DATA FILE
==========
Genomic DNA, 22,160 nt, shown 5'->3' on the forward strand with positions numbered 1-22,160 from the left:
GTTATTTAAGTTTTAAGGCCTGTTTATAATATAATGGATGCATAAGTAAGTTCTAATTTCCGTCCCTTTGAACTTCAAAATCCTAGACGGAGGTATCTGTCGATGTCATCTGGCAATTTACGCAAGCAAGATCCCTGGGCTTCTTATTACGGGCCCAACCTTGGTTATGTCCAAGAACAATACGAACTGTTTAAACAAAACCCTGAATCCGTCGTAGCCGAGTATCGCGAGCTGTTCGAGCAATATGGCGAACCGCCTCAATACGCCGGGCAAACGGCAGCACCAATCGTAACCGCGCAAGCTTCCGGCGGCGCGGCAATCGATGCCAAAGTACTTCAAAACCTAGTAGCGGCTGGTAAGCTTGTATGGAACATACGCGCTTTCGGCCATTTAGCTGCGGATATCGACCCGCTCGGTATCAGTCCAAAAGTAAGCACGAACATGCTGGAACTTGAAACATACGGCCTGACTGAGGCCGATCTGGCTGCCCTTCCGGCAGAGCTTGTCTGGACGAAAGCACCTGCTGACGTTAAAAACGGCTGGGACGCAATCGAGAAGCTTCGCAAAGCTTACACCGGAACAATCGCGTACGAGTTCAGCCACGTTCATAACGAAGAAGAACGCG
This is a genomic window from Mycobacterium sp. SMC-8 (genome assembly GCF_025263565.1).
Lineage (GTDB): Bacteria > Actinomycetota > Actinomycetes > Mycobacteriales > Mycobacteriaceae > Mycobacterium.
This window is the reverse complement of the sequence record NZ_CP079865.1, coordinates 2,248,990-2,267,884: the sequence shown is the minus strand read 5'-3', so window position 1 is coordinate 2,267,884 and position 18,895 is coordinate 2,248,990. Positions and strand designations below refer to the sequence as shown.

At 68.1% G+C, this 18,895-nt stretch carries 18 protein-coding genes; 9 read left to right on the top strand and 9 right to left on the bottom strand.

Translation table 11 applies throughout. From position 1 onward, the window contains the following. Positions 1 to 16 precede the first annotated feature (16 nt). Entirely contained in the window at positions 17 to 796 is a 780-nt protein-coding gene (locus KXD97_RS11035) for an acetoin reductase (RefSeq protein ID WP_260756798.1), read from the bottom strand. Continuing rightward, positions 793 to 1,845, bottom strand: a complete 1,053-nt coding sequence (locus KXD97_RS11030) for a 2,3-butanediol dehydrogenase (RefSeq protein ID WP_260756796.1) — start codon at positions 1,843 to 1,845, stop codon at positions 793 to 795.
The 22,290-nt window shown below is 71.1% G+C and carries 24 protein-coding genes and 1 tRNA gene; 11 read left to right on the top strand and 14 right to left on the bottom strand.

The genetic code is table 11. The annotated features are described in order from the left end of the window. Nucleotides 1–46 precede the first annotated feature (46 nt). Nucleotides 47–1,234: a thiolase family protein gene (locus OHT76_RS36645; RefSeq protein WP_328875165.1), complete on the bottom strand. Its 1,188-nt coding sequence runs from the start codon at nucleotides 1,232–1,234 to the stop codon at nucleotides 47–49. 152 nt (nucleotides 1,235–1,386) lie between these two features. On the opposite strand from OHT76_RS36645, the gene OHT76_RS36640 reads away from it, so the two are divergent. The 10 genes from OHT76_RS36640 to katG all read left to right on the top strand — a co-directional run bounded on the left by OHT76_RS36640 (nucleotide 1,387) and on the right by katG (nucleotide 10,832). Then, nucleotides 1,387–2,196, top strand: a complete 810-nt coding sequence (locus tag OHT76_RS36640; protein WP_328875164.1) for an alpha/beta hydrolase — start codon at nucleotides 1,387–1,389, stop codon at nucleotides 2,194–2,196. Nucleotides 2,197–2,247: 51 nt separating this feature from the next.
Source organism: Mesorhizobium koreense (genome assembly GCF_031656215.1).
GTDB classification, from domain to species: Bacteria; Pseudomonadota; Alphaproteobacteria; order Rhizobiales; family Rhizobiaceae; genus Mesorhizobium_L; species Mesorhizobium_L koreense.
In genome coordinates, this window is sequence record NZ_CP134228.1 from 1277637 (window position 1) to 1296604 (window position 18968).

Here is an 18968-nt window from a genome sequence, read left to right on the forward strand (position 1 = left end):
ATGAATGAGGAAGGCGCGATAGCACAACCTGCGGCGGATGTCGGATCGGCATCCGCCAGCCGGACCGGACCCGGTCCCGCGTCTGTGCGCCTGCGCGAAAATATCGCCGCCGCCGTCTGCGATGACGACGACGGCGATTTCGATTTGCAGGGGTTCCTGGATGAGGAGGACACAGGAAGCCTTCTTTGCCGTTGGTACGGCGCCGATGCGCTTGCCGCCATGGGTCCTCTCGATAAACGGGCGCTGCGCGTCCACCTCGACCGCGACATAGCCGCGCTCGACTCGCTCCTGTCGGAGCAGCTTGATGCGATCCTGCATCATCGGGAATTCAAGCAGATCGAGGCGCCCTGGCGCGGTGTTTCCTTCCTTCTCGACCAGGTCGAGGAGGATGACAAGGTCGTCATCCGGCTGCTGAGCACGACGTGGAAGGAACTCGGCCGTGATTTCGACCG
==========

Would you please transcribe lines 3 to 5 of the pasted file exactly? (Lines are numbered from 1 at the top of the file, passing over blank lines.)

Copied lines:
This is a genomic window from Mycobacterium sp. SMC-8 (genome assembly GCF_025263565.1).
Lineage (GTDB): Bacteria > Actinomycetota > Actinomycetes > Mycobacteriales > Mycobacteriaceae > Mycobacterium.
This window is the reverse complement of the sequence record NZ_CP079865.1, coordinates 2,248,990-2,267,884: the sequence shown is the minus strand read 5'-3', so window position 1 is coordinate 2,267,884 and position 18,895 is coordinate 2,248,990. Positions and strand designations below refer to the sequence as shown.